The upper two floors consisted of rooms flanking both sides of long corridors, each room about the size of a monk’s cell, and occupied by one or two permanent residents. The occupants were men who had jobs and paid rent of twenty-five dollars a month.

Pat McDonal and I had the only suite in the Y, two adjoining rooms, one of which was our bedroom, the other a study.

My clinical duties at Bellevue Hospital frequently lasted until early evening, after which I would take a streetcar to the Y. A small room furnished with an examining table and instrument cabinet served as our doctor’s office. For two to three hours each evening, McDonal and I took turns attending to the illnesses of any of the transient or permanent residents who needed our services.

Our patients suffered diseases ranging from colds to pneumonia, from eczema to louse infestation, from upset stomach to peptic ulcer, frostbite to heat rash. Most of the diseases were accompanied by or associated with chronic alcoholism. At least once or twice a week, one of us would be awakened at night because someone, usually one of the transients, was suffering from DTs delirium tremens─a condition of acute alcoholic psychosis characterized by hallucinations. Pat or I would rub the sleep out of our eyes and hurry down to our office to attend one of the men who sat or lay curled into a corner shaking in terror, screaming or moaning. These tortured souls would plead through dry, cracked lips for us to seal the keyhole or the space under the door to keep out the army of imaginary roaches, or rats, or fire ants that were crawling into the room. We would inject the men with a sedative to quiet them until the arrival of the Bellevue bus, the ambulance summoned to take them to the hospital’s psychiatric ward.

Although comic strips amuse readers portraying someone with DTs being pursued by pink elephants, after one of the men jumped to his death from the dormitory balcony trying to escape beasts that lived in his brain, we learned that there was no humor in the affliction

I was in my study one evening when the clerk phoned from the lobby desk informing me that I was needed for an emergency. The man I was asked to see was in his room on the floor below mine, and was too sick to come to the doctor’s office. When I arrived, ten or twelve permanent residents stood crowded in the hallway in front of the room. Those in the back row were on tiptoe, peering over the heads of those in front. I recognized Jim wearing only his BVDs, and Clay in boxer shorts, and Shanty and, of course, Eddie, the elevator operator. Eddie spotted me striding down the corridor and pushed those next to him to one side. Okay, gangway. Here comes the doc.

The door to the room was partly open, and from it came sounds like those of a wounded animal. I said, Who is it, Eddie?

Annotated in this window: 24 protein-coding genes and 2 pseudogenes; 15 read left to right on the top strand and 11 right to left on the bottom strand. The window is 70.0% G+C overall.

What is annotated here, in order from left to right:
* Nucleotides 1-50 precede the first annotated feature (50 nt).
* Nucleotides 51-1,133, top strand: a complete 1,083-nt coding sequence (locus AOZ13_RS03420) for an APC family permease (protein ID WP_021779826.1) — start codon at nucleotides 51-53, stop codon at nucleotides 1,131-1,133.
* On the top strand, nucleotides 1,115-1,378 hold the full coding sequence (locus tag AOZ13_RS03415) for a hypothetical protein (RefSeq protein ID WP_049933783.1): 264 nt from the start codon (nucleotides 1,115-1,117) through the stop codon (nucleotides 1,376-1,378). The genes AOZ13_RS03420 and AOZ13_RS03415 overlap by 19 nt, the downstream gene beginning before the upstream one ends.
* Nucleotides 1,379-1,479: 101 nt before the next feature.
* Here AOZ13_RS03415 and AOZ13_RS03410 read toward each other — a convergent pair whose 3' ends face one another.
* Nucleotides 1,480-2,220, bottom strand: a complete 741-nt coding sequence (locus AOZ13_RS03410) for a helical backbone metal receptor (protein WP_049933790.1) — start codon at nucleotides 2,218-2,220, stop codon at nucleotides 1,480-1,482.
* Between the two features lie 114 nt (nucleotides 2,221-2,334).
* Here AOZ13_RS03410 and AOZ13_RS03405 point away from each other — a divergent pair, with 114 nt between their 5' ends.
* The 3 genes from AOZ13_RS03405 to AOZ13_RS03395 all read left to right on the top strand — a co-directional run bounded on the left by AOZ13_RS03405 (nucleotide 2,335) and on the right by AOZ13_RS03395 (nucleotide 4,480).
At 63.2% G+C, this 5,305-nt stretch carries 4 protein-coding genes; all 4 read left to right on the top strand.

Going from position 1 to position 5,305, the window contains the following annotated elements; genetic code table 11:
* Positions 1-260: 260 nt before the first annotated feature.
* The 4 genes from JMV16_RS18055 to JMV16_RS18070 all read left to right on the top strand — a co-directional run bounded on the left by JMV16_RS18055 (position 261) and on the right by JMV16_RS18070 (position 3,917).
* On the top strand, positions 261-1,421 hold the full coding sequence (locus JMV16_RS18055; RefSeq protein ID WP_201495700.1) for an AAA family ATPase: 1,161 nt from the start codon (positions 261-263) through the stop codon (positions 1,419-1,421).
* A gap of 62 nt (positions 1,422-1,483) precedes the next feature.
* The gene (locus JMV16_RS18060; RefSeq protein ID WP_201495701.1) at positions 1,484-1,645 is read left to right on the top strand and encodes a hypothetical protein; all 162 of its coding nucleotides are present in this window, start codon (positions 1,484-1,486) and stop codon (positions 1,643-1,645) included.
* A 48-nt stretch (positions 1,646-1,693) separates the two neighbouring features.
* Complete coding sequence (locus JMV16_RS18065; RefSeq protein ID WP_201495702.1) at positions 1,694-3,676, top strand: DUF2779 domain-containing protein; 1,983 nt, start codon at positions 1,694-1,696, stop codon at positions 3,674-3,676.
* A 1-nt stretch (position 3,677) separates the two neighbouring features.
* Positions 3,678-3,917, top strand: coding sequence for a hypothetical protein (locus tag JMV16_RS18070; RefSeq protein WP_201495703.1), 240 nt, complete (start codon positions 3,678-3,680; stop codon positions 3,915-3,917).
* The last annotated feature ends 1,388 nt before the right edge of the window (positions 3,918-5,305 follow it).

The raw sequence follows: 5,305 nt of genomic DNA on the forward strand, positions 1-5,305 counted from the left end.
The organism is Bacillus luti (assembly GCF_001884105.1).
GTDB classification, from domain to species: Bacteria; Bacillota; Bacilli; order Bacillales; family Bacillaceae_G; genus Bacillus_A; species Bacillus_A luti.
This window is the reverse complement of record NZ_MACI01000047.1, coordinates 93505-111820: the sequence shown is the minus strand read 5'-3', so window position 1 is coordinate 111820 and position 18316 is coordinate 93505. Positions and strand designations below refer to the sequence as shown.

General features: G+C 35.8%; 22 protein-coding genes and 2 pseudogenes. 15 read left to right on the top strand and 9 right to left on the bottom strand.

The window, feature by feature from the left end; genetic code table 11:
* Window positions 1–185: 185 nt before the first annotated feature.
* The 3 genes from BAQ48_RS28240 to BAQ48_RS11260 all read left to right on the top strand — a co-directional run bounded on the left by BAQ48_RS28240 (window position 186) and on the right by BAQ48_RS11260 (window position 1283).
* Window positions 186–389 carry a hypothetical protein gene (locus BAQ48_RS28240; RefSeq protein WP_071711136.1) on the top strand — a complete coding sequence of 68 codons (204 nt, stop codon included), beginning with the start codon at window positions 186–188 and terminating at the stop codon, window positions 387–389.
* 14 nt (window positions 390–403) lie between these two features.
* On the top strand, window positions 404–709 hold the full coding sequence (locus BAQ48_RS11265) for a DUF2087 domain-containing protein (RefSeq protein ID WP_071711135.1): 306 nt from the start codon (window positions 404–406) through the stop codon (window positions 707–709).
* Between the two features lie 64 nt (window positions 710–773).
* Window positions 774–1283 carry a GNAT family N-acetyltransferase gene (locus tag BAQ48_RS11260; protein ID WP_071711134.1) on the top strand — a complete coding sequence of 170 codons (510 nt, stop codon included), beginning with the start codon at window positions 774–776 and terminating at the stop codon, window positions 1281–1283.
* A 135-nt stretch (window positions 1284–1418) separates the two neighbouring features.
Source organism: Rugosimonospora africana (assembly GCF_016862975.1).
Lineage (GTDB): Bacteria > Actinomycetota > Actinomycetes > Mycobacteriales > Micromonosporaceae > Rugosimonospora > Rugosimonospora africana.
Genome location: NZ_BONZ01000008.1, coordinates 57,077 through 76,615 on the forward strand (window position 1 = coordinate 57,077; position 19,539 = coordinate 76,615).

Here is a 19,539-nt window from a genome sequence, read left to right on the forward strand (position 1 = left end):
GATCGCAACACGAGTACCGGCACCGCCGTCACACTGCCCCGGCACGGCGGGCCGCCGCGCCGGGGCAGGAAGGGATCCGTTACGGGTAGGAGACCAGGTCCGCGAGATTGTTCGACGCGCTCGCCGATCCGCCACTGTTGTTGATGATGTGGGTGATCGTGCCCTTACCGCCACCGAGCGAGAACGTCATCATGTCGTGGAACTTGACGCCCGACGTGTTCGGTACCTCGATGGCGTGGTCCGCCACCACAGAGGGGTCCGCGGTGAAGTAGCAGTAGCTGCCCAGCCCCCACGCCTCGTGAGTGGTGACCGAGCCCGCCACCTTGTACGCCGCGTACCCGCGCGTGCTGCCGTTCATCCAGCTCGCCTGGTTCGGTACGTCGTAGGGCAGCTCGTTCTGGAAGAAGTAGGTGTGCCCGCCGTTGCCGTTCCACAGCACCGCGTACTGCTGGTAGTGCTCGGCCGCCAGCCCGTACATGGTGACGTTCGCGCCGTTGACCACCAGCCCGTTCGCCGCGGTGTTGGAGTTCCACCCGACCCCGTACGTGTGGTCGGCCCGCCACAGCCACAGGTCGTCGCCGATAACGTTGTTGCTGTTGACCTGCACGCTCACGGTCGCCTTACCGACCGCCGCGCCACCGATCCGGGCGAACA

Mr. Howell.

Weaving my way through the crowd, I hurried into the tiny room. Mr. Howell lay curled up in a fetal position, moaning, retching, and shaking with a violent chill. Strewn on the floor were a dozen empty medicine bottles. I picked one up on my way in; it was unlabelled. I smelled it. Licorice. Big help. I could name a dozen medicines that smelled like licorice. Mr. Howell’s shirt and vest were drenched with sweat, the knot of his tie was pulled down from his collar. Strings of mucous dripped from his nose. His trousers, always so neatly creased were now wrinkled and urine-soaked at the crotch. His legs twitched convulsively. Actually, his good leg twitched. His other leg, a peg leg, beat against the linoleum floor like a dog’s tail.

I sent Eddie to call for an ambulance, Mr. Howell was plainly too sick for me to treat. While I waited I squatted down beside him. What’s wrong?

Unintelligible sounds came through his chattering teeth. Maybe the empty bottles would provide a clue. What medicine have you been taking?

His slurred words sounded like, Paregoric.

Paregoric, I recalled, is camphorated tincture of opium, one of the most common remedies for diarrhea. I was quite sure that Mr. Howell’s condition was not caused by diarrhea.

After covering him with a blanket, I waited until the ambulance came to take him away. Hard to believe this was the same man I’d stood alongside many times waiting in the lobby for the elevator, or with whom I’d exchanged comments about the weather while Eddie piloted the rickety cage up to our floors. Under his arm he always carried a thick volume from which protruded the tassel of a bookmark. Once I sneaked a glance at the title: Philosophies of the Ancient Greeks.

All the other permanent residents of the Bowery YMCA were known only by their first names. You wouldn’t call Mr. Howell by his first name any more than you would the governor. I don’t know how long he’d lived at the Y, but he’d been there long before I started working there. The contrast couldn’t be greater between this slim, clean-shaven, clear-eyed man in his fifties, and the emaciated, tubercular transients who crowded each night into the cavernous dormitory downstairs packed with two-tiered bunk beds.